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How to Propagate Plants Simply

How to Propagate Plants Simply


This topic is so vast and techniques are so planted specific, it will be impossible to even cover the tip of the iceberg on this page. However, we hope to provide you with some useful information to introduce you to the many ways that you as a home gardener can reproduce plants for yourself and also become better aware of the many techniques that are used in the nursery trade to propagate plants for your use and enjoyment.

A lot of extra reading on this subject is necessary to fully understand all the complexities and aspects of plant propagation. We will only cover some simple methods that practice that the amateur can use, just as we do every year to enhance our landscape and plant collection. Please feel free to contact us is you have further questions on this topic and we will try to help you further.


Sexual Propagation: This term refers to the reproduction of new plants from viable seeds or spores produced by the plants natural reproductive system. This method is used mostly for annual and perennial plants which don’t require long growth periods, plants that cannot be reproduced by other means, or for plants that are reproduced through hybridization. This page will not cover sexual propagation.

Asexual Propagation: This term refers to the reproduction of new plants from means other than seed. These methods produce genetically identical plants or clones. Methods of asexual propagation include the following:

Commonly Used Methods: (Can by done by the amateur gardener)

Stem Cuttings (Hardwood, semi-hardwood, or herbaceous) Leaf Cuttings vein, petiole, or leaf section) Division (bulbs, corms, tubers, roots and stems, rhizomes, pseudobulbs, etc.) Layering (air and ground) Root Cuttings Leaf Bud Cuttings Cane Sections

Specialized Methods (used mostly in commercial nursery trade):
Grafting and Budding: (there are many techniques used for grafting, depending on the plant); Tissue Culture (this technique is used commercially and will not be covered)


Important considerations in successfully propagating new plants include the media, rooting hormones, misting or continuous moisture, light and temperature. All these factors determine success or failure in asexual plant propagation.

By far, the most common and amateur-friendly methods of plant propagation are tip/stem cuttings and simple division. These techniques apply to the vast majority of plants grown for landscaping or personal enjoyment. I will discuss the basics of these techniques.

Propagation by cuttings:

Stem tip cuttings: This involves the following steps:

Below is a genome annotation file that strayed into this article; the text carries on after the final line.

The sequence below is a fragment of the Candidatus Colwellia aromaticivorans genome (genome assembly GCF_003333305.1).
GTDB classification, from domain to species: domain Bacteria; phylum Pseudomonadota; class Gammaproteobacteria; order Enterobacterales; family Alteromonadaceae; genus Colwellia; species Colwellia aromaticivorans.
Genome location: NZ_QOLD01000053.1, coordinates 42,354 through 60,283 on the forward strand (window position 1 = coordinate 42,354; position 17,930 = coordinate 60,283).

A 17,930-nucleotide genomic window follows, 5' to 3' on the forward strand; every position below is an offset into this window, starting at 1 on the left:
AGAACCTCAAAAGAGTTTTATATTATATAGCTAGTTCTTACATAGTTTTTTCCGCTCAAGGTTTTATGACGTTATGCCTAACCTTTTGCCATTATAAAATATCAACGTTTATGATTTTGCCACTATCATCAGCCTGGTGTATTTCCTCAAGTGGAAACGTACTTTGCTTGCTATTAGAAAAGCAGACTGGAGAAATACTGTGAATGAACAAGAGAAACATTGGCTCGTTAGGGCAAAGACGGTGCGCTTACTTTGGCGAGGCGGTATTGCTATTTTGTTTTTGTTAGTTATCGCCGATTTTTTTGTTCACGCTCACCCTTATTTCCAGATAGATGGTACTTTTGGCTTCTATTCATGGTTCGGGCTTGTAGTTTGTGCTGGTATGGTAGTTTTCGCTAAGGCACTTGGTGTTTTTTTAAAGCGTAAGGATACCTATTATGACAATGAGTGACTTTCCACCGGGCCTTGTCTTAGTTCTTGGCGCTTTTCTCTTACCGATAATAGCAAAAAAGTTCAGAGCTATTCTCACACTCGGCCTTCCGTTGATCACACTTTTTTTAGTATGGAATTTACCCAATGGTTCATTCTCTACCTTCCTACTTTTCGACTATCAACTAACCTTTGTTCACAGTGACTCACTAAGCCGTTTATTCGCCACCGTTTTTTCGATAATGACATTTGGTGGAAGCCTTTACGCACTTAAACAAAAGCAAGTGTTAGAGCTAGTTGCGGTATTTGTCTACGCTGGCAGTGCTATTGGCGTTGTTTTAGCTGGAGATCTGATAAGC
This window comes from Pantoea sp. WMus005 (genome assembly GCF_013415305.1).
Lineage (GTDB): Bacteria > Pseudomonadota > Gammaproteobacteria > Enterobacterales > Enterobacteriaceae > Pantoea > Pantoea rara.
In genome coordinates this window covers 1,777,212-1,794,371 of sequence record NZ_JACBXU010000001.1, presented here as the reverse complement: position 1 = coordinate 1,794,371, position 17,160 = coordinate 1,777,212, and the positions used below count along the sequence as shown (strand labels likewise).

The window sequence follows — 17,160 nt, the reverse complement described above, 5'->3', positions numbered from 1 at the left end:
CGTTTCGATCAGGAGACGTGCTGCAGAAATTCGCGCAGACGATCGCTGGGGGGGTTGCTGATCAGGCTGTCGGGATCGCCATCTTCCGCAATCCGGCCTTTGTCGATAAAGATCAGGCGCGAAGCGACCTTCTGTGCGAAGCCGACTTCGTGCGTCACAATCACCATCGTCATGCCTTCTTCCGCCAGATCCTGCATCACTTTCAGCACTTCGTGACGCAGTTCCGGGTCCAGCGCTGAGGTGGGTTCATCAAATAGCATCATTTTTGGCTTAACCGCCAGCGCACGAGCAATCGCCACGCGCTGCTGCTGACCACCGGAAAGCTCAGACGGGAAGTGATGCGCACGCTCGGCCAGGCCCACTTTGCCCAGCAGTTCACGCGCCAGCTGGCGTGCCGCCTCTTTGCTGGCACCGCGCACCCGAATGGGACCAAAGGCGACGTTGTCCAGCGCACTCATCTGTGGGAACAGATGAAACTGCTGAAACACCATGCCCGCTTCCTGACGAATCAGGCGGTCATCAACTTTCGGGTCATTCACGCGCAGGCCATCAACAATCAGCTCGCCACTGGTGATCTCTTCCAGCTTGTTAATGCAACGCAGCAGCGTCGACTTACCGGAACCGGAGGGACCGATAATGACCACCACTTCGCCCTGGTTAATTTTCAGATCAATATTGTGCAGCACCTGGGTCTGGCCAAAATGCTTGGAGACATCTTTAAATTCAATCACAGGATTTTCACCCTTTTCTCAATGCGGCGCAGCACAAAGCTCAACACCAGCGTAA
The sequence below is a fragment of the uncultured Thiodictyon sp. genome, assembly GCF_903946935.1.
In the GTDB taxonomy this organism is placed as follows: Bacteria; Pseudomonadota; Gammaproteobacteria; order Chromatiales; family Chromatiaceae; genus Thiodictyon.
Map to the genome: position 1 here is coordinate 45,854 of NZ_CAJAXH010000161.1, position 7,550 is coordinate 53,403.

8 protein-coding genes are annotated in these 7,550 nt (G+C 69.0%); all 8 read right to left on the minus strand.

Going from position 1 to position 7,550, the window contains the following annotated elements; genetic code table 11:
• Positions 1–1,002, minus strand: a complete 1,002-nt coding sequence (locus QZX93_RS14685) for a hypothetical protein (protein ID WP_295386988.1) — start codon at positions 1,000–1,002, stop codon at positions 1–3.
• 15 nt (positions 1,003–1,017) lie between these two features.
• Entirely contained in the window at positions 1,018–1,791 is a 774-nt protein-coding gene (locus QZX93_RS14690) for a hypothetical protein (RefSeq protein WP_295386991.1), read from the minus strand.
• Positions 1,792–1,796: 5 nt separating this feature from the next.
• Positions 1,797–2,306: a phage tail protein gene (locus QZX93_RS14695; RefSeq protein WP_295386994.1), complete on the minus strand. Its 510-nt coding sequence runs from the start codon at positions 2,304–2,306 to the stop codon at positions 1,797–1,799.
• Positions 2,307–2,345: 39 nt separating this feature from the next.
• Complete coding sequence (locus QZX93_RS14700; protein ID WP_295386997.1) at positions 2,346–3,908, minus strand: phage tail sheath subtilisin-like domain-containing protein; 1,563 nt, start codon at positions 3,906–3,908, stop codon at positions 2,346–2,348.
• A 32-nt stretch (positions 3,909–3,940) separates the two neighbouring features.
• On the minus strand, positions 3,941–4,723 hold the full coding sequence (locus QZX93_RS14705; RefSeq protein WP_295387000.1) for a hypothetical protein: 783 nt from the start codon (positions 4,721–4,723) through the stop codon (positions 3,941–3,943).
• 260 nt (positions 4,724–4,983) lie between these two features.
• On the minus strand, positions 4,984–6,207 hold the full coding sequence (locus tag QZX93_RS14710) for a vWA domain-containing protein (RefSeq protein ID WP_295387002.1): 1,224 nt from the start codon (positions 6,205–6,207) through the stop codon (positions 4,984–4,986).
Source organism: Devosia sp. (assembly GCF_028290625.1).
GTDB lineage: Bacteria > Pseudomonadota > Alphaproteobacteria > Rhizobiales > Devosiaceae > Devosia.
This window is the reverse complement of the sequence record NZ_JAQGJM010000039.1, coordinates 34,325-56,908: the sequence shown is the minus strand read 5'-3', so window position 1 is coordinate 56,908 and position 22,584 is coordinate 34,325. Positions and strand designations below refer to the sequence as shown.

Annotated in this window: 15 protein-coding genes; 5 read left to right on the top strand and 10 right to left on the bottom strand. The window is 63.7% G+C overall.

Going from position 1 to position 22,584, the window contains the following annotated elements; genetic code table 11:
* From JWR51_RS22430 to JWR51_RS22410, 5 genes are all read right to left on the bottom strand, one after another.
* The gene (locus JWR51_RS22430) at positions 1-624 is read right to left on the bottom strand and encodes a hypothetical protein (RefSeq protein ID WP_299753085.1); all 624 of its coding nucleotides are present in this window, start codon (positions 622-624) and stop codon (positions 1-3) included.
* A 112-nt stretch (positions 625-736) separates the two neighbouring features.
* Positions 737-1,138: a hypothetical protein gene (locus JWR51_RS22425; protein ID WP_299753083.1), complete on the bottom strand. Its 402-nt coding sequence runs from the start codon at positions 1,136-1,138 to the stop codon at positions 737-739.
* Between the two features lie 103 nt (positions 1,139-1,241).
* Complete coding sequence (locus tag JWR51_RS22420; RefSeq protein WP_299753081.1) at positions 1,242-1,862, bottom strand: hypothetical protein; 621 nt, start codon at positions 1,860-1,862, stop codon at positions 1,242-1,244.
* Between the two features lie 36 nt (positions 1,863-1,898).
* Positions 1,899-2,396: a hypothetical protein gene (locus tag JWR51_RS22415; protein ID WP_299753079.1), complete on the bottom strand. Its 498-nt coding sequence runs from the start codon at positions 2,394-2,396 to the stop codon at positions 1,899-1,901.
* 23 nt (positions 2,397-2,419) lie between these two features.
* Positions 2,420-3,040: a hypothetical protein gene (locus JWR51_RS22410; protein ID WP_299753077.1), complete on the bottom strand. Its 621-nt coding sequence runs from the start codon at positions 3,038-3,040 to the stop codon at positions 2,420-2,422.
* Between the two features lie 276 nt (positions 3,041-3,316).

• Cut a terminal section from an un-branched stem of approximately 6 inches length just below the leaf axil. (length varies with plant size).
  • Remove the lower 2/3rds of the leaves and any flower buds Dip the base in a rooting hormone such as Roottone or Hormodin placing the lower 1/3rd of the cutting into a rooting medium (coarse sand, perlite, or very porous peat and sand mixture)
  • Keep the cuttings moist at all times via a sprinkling system or enclosed to maintain a constant moisture level.
  • Periodic aeration is necessary as well. Keep cutting out of direct sunlight or any condition that would produce stress.
  • If under the misting system, more light can be tolerated. Check cuttings periodically and carefully to determine the extent of rooting.
  • Remove cuttings only when fibrous feeder roots are evident Pot cuttings in a loose but organic potting soil and continue to stimulate root development with a root stimulating fertilizer until pot bound.
  • Keep well watered and reduce stress during this period (e.g. place in shaded area)

Please note that the steps above are representative and generic in nature. The type of plant, the length of time needed to root, the strength of the hormone needed, and the proper time of year to take cuttings are very plant-specific. As a general rule, herbaceous plants root quickly and easily whereas woody plants take much longer and require stronger levels of rooting hormone.

The time of year is much more critical for propagating woody plants. Refer to reference books or talk with people who have had experience with propagating certain plants for more specific advice. Plants are best rooted in either herbaceous, semi-hardwood, or hardwood conditions depending on the specific plant.


Get a 10 or 20 gal. used aquarium from a garage sale or other source, and a piece of glass or clear plastic large enough to cover the top. Place 6″ of coarse sterile sand in it Keep the sand moist, but not drenched. If excess water builds up at the bottom, use a basting syringe to suction out water.

I prefer to use a talc-based powder such as Hormodin, Roottone, etc, For semi-hardwood cuttings, a .3% strength of active ingredient is necessary (e.g Hormodin #2). For hard to root cuttings, use a .8% (e,g, Hormodin #3). Packets of rooting hormone found in most garden centres are only .1% used for soft stem or herbaceous cuttings and house plants. You can also set up an outdoor sprinkler system using a timer connected to a hose bib – available at most hardware stores, but this restricts you to only summer propagation.

Plant Division:

This technique is simple and used most frequently with mounding, clumping, or suckering plants such as most perennials, ornamental grasses, and many tropicals. A hardwood, plant can be divided this way if multi-trunk and each trunk have produced its own roots. All that is involved is a slice with a sharp knife through the base to divide the plant into smaller bases each with its own set of established roots.

Suckering and stoloniferous plants produce new plants from underground roots and offshoots at the base. These new plants can be easily divided by severing them from the mother plant and reestablishing them on their own. A root promoting fertilizer always helps the re-establishment process.